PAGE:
So Rupert Murdoch finally said it: The Wall Street Journal Online is going free. Here’s the link — and soon you won’t need to curse when you click on it and hit that brick pay wall. (Here‘s the AP version on the Times.)
On WSJ.com, Mr. Murdoch said, “We are studying it and we expect to make [the site] free and, instead of having one million [subscribers], having at least 10 million-15 million in every corner of the earth.” He said he believes that a free model, with its increased readership, will attract “large numbers” of big-spending advertisers.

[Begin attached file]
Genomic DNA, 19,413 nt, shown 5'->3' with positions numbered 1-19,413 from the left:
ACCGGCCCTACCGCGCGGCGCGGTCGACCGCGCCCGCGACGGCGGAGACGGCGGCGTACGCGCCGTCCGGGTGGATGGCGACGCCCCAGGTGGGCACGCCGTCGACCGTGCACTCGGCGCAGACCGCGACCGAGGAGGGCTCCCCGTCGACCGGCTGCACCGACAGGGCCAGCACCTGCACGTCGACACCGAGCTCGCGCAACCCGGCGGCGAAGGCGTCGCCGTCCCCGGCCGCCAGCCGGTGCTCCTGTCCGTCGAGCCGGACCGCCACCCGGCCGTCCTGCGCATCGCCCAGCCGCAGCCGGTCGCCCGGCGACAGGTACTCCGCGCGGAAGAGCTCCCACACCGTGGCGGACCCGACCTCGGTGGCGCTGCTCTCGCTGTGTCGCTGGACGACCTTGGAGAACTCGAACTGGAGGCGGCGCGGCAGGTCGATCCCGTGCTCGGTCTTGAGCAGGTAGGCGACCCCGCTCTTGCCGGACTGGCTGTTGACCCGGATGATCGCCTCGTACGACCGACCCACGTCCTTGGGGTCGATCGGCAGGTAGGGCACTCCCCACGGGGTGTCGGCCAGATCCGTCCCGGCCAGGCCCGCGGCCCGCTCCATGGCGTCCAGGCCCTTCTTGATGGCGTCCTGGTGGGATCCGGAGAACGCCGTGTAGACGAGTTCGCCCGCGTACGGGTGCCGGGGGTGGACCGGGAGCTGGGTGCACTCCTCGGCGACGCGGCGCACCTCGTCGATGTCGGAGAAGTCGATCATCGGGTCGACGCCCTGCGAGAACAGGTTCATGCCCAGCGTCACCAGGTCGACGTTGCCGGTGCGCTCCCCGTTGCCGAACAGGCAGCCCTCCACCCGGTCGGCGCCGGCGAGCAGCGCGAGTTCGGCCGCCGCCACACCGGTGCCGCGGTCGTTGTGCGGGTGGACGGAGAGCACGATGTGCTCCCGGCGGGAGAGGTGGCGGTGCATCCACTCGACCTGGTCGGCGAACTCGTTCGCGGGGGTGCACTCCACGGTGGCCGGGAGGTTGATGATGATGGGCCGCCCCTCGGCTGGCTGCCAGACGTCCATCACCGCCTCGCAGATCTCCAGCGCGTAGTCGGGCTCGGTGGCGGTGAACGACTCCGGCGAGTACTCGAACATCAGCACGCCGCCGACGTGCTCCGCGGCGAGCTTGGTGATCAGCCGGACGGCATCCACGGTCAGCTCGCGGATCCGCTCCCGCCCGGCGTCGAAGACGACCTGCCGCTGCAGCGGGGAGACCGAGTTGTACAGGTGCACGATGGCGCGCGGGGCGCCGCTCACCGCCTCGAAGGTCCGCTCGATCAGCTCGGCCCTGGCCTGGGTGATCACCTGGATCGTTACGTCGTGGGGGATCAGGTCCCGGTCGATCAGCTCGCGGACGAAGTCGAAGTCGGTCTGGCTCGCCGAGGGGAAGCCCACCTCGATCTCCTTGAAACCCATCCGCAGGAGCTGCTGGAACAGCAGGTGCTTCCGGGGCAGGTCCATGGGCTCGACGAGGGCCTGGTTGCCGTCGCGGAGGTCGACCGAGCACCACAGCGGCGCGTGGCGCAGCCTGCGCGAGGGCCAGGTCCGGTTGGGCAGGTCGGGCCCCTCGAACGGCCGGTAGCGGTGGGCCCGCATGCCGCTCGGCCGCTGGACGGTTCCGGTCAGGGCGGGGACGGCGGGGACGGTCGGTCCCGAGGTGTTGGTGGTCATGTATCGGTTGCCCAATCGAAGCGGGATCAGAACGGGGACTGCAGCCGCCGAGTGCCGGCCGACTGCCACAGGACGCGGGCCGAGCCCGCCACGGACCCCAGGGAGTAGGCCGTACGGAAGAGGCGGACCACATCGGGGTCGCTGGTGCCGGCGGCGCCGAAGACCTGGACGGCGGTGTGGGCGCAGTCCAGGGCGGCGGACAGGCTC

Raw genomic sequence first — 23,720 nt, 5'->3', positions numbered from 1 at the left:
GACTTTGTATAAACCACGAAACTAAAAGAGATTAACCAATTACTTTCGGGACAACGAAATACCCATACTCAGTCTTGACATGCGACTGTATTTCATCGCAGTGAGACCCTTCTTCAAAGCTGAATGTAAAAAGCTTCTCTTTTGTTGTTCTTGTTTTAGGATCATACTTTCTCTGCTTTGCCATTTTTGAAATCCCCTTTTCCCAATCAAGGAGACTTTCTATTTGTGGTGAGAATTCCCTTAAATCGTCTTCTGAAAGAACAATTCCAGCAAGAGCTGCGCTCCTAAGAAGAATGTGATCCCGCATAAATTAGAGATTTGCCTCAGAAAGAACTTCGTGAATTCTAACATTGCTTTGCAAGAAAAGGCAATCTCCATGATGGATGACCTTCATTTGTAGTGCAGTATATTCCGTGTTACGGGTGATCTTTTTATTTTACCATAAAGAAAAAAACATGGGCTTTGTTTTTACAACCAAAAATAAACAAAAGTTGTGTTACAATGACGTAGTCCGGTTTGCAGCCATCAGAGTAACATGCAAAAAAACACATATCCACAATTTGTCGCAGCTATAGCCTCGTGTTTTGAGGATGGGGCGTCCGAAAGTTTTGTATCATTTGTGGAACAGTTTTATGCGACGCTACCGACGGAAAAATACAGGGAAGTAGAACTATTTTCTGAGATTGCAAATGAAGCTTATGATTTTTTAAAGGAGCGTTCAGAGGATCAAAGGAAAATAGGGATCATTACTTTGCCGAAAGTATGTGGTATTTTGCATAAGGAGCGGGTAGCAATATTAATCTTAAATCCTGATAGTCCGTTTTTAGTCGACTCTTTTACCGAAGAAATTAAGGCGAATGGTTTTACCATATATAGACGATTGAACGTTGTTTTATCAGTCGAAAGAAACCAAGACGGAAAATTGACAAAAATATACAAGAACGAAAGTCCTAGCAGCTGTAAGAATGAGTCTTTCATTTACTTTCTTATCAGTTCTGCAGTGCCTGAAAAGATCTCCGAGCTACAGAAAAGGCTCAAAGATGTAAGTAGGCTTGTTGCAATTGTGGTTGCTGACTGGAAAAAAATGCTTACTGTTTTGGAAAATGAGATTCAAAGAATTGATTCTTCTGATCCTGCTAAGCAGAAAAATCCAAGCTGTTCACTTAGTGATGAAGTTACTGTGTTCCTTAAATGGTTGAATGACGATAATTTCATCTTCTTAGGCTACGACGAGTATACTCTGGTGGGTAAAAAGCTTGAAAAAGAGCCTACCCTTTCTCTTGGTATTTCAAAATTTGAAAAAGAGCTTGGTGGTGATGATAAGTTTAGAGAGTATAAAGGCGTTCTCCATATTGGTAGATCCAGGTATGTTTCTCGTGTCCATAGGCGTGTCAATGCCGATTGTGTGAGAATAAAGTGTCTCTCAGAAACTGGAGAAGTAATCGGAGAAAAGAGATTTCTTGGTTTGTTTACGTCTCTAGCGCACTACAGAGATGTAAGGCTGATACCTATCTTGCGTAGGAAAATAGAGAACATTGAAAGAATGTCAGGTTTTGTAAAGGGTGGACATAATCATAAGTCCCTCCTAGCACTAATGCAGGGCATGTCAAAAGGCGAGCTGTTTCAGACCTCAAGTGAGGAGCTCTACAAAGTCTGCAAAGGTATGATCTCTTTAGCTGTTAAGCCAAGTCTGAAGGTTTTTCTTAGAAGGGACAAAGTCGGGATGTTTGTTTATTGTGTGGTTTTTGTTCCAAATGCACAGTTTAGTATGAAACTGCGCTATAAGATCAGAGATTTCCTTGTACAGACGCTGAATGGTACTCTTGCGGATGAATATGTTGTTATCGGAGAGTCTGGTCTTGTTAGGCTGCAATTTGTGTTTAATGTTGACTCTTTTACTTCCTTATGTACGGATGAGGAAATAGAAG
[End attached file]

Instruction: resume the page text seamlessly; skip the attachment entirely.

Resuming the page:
I’ve argued in favor of dropping the wall. Lest I be accused (again) of wanting content to be free, I’m not saying that. I’m saying it already is. That horse has left the barn and has been running free for a decade. The reality of a networked media ecosystem is that free competition is always a click away. And as classified managers have learned trying to deal with Craigslist, free is damned hard to compete with. It just is.
But I think Murdoch’s move is about more than a business model and ad revenue. It is a shot across the bow of the New York Times. Watch out, neighbors, there’s a shootout in town. And it’s going to be damned fun to watch.